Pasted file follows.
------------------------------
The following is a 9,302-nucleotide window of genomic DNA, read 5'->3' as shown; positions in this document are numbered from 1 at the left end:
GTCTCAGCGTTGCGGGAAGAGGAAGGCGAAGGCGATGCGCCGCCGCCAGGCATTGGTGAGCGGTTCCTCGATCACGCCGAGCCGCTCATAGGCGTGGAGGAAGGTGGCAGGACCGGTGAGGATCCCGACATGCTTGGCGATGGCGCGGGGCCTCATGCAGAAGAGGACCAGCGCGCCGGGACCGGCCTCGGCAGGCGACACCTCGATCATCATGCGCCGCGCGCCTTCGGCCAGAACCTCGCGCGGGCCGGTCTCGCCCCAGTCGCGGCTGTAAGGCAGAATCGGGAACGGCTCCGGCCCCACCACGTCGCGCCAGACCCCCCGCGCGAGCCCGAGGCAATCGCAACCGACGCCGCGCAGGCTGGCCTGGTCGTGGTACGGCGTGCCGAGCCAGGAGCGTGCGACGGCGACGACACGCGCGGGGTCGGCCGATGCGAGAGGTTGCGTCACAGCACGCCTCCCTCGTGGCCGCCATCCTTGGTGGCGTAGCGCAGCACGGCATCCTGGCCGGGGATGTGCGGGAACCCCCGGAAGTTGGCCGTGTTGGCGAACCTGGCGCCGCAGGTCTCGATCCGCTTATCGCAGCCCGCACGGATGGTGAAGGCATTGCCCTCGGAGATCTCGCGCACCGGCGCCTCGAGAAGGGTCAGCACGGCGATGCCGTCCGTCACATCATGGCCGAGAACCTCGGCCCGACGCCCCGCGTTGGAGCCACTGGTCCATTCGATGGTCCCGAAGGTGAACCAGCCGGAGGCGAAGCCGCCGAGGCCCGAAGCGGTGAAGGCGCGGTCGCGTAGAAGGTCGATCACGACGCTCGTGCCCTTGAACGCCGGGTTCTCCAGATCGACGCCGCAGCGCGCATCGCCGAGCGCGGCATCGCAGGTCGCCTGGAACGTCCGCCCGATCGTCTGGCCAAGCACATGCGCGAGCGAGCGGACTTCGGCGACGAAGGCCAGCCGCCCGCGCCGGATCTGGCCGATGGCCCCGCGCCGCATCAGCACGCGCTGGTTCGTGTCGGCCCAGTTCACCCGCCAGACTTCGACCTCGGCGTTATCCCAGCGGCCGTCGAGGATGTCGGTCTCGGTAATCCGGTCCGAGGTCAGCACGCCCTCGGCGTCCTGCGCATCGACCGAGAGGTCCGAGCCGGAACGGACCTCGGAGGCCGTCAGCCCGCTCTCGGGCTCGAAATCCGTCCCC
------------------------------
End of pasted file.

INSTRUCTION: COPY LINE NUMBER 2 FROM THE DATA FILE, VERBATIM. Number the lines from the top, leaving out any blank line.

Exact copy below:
GTCTCAGCGTTGCGGGAAGAGGAAGGCGAAGGCGATGCGCCGCCGCCAGGCATTGGTGAGCGGTTCCTCGATCACGCCGAGCCGCTCATAGGCGTGGAGGAAGGTGGCAGGACCGGTGAGGATCCCGACATGCTTGGCGATGGCGCGGGGCCTCATGCAGAAGAGGACCAGCGCGCCGGGACCGGCCTCGGCAGGCGACACCTCGATCATCATGCGCCGCGCGCCTTCGGCCAGAACCTCGCGCGGGCCGGTCTCGCCCCAGTCGCGGCTGTAAGGCAGAATCGGGAACGGCTCCGGCCCCACCACGTCGCGCCAGACCCCCCGCGCGAGCCCGAGGCAATCGCAACCGACGCCGCGCAGGCTGGCCTGGTCGTGGTACGGCGTGCCGAGCCAGGAGCGTGCGACGGCGACGACACGCGCGGGGTCGGCCGATGCGAGAGGTTGCGTCACAGCACGCCTCCCTCGTGGCCGCCATCCTTGGTGGCGTAGCGCAGCACGGCATCCTGGCCGGGGATGTGCGGGAACCCCCGGAAGTTGGCCGTGTTGGCGAACCTGGCGCCGCAGGTCTCGATCCGCTTATCGCAGCCCGCACGGATGGTGAAGGCATTGCCCTCGGAGATCTCGCGCACCGGCGCCTCGAGAAGGGTCAGCACGGCGATGCCGTCCGTCACATCATGGCCGAGAACCTCGGCCCGACGCCCCGCGTTGGAGCCACTGGTCCATTCGATGGTCCCGAAGGTGAACCAGCCGGAGGCGAAGCCGCCGAGGCCCGAAGCGGTGAAGGCGCGGTCGCGTAGAAGGTCGATCACGACGCTCGTGCCCTTGAACGCCGGGTTCTCCAGATCGACGCCGCAGCGCGCATCGCCGAGCGCGGCATCGCAGGTCGCCTGGAACGTCCGCCCGATCGTCTGGCCAAGCACATGCGCGAGCGAGCGGACTTCGGCGACGAAGGCCAGCCGCCCGCGCCGGATCTGGCCGATGGCCCCGCGCCGCATCAGCACGCGCTGGTTCGTGTCGGCCCAGTTCACCCGCCAGACTTCGACCTCGGCGTTATCCCAGCGGCCGTCGAGGATGTCGGTCTCGGTAATCCGGTCCGAGGTCAGCACGCCCTCGGCGTCCTGCGCATCGACCGAGAGGTCCGAGCCGGAACGGACCTCGGAGGCCGTCAGCCCGCTCTCGGGCTCGAAATCCGTCCCC